Sunday’s paper carried a letter from Patricia Wykoff in which she argued that our local government would be shirking from its duty to protect the citizens from the dangers of honeybees if it were to de-regulate beekeeping and no longer consider bees to be like livestock. She claimed that without specific laws regulating the keeping of animals and insects, the government would be without power to offer relief to a property owner who cannot reasonably enjoy and use his property because of swarms of angry or desperate and neglected bees housed on neighboring properties.
The law already has a solution to this problem, if (and only if) a real-life case comes up where there is a real problem and a real victim. The solution is a civil action in the courts, and the cause of action would be called «nuisance.» The law of nuisance is not specific to bees, or insects, or living creatures. It is a general and wide-sweeping doctrine that offers a remedy to fix an unfair and untenable situation where one landower (or tenant) is doing things on his land that seriously interfere with any neighbor›s right to use and enjoy his or her property, too.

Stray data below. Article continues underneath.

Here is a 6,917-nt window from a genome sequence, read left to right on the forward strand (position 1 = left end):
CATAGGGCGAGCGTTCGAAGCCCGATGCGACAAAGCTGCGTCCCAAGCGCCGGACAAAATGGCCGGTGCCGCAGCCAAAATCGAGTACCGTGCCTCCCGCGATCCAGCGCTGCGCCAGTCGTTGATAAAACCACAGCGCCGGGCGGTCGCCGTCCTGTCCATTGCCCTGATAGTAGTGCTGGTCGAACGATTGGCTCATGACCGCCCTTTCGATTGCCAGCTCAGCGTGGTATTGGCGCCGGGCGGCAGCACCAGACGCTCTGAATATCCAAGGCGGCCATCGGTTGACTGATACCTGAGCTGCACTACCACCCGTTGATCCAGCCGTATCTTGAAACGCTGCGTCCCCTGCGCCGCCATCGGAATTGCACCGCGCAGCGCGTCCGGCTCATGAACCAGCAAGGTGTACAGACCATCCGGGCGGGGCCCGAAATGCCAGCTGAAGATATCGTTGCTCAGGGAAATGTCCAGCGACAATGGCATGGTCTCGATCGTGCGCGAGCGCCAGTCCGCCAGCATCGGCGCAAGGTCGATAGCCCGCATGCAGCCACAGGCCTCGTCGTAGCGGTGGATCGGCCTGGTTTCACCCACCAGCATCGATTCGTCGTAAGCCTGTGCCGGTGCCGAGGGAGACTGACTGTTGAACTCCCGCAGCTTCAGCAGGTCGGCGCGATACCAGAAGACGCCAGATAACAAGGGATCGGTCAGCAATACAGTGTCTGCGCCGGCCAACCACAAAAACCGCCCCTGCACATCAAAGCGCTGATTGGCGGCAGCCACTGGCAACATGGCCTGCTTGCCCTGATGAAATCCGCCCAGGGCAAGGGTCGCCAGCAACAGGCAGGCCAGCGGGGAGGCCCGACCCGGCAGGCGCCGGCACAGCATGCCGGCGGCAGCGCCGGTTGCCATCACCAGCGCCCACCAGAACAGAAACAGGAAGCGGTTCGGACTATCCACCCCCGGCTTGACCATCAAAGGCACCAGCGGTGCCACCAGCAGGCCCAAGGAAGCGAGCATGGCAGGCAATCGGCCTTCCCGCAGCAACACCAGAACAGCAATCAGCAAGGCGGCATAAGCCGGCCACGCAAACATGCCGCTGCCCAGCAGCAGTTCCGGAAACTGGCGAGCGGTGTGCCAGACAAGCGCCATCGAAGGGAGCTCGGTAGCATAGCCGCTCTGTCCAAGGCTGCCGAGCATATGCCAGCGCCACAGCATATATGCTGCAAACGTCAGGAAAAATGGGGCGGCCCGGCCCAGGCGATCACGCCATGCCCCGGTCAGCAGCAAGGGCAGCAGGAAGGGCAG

The difference between a zoning ordinance and a nuisance suit is that the ordinance takes away your rights to do the activities of your choice on your property based on mere speculation that maybe there is some small chance that what you propose to do might harm somebody at some point in the future, but a nuisance suit requires that the problem actually exist then and there before the courts will step in and start issuing orders. That’s the way I prefer, because it is more respectful of liberty and freedom. Don›t try to take away my rights until you show that the way I›m exercising my freedoms is unreasonably interfering with you and your rights.
Gainesville (Forsyth Co.)